Aalborg CSP received an order from the Danish district heating plant Egedal Fjernvarme to deliver a 2.6 MWth solar-thermal plant. The system will help reduce the facility's natural gas dependency as well as stabilize energy prices.
Cost-competitive solar heating plant
In recent years, Egedal Fjernvarme has continuously developed it’s operations with the aim of achieving a more sustainable district heating supply. This green transition has included an expansion of the surrounding district heating network as well as a conversion of the individually supplied homes from gas and oil to sustainable heating generated by solar and biomass.
To match the client’s energy requirements at the lowest possible cost, the system from Aalborg CSP is designed as a 3,458 m2 solar plant consisting of highly efficient double-glazed flat solar-thermal collectors.
The solar field consists of 34 rows of flat panels with up to 10 collectors per row. With a capacity of 2.6 MWth, the plant is capable of producing 1,850 MWh heat per year. Combined with the district heating plant's existing biomass boiler and an accumulation tank with a capacity of 2,400 m3, the solar heating plant will provide sustainable heating to 875 customers in Stenløse and Ølstykke.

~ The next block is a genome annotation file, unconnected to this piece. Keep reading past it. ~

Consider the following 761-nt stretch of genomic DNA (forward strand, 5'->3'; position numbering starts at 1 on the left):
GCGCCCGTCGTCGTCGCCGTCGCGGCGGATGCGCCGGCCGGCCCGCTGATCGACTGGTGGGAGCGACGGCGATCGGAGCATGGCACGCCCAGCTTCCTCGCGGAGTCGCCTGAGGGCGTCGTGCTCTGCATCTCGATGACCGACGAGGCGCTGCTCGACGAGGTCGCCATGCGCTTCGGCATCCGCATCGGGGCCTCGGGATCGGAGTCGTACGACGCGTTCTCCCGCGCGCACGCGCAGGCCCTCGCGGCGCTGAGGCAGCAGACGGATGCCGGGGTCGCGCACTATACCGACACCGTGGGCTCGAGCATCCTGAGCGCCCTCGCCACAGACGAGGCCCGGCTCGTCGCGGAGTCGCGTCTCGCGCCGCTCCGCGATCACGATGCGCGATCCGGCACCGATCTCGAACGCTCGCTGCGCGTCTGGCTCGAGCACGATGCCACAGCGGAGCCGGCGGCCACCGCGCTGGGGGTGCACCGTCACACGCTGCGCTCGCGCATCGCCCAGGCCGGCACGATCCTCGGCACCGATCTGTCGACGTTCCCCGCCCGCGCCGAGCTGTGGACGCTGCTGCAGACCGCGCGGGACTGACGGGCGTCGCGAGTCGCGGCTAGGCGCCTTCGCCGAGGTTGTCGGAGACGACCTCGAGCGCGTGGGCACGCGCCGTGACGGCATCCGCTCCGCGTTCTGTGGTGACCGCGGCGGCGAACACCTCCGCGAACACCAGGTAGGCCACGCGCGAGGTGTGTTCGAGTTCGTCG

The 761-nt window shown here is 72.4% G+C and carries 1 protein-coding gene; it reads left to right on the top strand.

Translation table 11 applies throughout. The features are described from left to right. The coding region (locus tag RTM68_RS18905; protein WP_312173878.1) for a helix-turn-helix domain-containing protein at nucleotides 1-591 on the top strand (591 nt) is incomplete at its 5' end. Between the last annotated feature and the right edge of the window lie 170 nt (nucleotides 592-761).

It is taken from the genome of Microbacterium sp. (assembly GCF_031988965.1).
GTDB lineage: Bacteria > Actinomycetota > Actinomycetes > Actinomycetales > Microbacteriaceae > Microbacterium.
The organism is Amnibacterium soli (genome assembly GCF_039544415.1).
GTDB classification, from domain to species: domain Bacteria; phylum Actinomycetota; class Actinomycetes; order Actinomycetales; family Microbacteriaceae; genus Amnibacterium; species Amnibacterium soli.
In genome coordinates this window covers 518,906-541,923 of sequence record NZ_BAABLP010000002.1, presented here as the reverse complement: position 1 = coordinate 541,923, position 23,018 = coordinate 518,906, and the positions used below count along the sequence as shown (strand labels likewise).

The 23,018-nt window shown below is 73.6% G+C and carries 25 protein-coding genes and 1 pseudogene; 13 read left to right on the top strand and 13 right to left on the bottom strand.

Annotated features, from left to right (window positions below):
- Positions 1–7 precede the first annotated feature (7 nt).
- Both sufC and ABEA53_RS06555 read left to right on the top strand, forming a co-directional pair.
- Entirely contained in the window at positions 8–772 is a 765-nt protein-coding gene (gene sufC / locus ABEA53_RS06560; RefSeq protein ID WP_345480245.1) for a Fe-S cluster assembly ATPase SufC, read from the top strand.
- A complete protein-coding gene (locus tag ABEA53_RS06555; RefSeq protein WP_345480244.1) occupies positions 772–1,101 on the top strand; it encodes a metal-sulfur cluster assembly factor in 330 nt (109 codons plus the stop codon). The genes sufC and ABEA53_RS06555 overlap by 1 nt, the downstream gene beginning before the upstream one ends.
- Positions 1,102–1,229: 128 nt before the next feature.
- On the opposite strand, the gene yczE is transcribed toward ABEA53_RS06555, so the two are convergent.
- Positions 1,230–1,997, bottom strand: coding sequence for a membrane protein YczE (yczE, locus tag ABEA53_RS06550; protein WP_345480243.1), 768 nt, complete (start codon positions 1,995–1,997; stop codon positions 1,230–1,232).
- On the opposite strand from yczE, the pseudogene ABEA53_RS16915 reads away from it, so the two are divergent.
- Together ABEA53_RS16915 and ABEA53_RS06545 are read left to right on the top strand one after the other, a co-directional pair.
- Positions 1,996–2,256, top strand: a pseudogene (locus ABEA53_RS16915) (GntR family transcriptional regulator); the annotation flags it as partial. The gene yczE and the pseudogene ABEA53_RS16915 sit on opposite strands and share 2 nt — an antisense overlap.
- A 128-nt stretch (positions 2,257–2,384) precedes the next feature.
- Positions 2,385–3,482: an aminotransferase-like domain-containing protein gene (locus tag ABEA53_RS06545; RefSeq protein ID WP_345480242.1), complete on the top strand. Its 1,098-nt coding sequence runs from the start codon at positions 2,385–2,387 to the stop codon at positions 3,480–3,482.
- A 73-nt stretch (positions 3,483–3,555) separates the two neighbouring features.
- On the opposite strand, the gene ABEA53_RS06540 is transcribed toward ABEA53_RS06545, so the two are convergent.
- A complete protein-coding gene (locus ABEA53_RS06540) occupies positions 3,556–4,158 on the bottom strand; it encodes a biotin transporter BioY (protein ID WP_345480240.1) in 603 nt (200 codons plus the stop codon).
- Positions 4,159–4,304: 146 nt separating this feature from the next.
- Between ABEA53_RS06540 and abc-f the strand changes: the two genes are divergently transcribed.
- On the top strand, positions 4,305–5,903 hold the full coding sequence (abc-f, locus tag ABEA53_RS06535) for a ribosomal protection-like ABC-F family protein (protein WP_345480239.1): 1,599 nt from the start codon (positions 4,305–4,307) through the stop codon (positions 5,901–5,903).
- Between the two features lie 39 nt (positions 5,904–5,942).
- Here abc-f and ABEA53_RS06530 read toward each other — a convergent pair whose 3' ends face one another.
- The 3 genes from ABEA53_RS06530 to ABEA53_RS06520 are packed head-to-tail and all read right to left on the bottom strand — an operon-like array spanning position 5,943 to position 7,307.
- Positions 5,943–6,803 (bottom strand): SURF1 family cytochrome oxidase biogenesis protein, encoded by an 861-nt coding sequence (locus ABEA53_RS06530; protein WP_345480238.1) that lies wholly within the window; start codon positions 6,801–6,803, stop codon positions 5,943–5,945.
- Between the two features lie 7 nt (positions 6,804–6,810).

The system in Egedal consists of the same type of collectors, which Aalborg CSP has successfully supplied to two other Danish district heating plants in Solrød and Smørum. The 13.3 m2 optimized panels from GREENoneTEC have shown the highest performance among all known mass-produced large-scale solar collectors on the international market.
Exceptional operation and high performance
Since Aalborg CSP first introduced the optimized panels on the Danish market, they have set a new standard in terms of cost-competitiveness-/performance level, their 10-year warranty as well as their outstanding documented performance results. All three factors which are of crucial importance to Aalborg CSP.
Construction of the plant commenced in the beginning of spring 2019. The plant was ready to harvest its first sunrays the following summer.
Besides offering a cost competitive solution for heat production, the solar plant also avoids the emission of at least 342 tons of CO2 annually.